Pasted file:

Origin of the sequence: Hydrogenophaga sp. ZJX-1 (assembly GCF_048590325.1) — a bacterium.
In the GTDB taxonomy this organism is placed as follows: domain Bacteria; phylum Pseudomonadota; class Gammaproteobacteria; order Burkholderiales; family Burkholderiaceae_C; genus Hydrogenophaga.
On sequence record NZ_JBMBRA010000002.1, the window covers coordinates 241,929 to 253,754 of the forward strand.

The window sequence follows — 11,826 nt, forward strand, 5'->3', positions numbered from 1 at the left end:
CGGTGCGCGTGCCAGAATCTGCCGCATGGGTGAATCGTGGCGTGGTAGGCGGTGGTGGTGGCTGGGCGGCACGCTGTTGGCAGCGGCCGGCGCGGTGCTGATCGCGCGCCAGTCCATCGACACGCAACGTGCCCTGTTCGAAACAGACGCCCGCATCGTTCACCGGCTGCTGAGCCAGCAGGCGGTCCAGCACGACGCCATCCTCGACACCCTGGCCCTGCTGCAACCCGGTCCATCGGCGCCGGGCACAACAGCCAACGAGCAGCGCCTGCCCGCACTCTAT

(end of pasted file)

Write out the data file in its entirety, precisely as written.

Origin of the sequence: Hydrogenophaga sp. ZJX-1 (assembly GCF_048590325.1) — a bacterium.
In the GTDB taxonomy this organism is placed as follows: domain Bacteria; phylum Pseudomonadota; class Gammaproteobacteria; order Burkholderiales; family Burkholderiaceae_C; genus Hydrogenophaga.
On sequence record NZ_JBMBRA010000002.1, the window covers coordinates 241,929 to 253,754 of the forward strand.

The window sequence follows — 11,826 nt, forward strand, 5'->3', positions numbered from 1 at the left end:
CGGTGCGCGTGCCAGAATCTGCCGCATGGGTGAATCGTGGCGTGGTAGGCGGTGGTGGTGGCTGGGCGGCACGCTGTTGGCAGCGGCCGGCGCGGTGCTGATCGCGCGCCAGTCCATCGACACGCAACGTGCCCTGTTCGAAACAGACGCCCGCATCGTTCACCGGCTGCTGAGCCAGCAGGCGGTCCAGCACGACGCCATCCTCGACACCCTGGCCCTGCTGCAACCCGGTCCATCGGCGCCGGGCACAACAGCCAACGAGCAGCGCCTGCCCGCACTCTAT